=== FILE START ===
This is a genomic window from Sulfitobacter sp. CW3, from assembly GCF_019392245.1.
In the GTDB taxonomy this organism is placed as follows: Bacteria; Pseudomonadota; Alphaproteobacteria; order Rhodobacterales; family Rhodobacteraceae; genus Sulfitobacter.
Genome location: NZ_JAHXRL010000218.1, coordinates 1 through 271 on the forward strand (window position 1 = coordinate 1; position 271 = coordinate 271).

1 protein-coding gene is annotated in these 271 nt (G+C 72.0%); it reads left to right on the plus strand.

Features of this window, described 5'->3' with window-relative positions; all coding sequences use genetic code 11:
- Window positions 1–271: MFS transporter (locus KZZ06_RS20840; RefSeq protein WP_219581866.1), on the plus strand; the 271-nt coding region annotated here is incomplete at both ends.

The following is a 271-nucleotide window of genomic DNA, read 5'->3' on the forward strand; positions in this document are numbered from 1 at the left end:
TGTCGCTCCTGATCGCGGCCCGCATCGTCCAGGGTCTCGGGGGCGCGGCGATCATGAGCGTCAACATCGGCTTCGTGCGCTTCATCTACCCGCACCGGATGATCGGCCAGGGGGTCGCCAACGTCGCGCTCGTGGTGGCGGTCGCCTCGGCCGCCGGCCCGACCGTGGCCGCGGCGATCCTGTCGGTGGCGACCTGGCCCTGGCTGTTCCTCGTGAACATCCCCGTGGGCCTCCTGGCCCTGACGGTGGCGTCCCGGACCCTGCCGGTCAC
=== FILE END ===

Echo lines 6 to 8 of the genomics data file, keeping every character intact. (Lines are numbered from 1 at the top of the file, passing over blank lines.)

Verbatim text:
- Window positions 1–271: MFS transporter (locus KZZ06_RS20840; RefSeq protein WP_219581866.1), on the plus strand; the 271-nt coding region annotated here is incomplete at both ends.

The following is a 271-nucleotide window of genomic DNA, read 5'->3' on the forward strand; positions in this document are numbered from 1 at the left end:
TGTCGCTCCTGATCGCGGCCCGCATCGTCCAGGGTCTCGGGGGCGCGGCGATCATGAGCGTCAACATCGGCTTCGTGCGCTTCATCTACCCGCACCGGATGATCGGCCAGGGGGTCGCCAACGTCGCGCTCGTGGTGGCGGTCGCCTCGGCCGCCGGCCCGACCGTGGCCGCGGCGATCCTGTCGGTGGCGACCTGGCCCTGGCTGTTCCTCGTGAACATCCCCGTGGGCCTCCTGGCCCTGACGGTGGCGTCCCGGACCCTGCCGGTCAC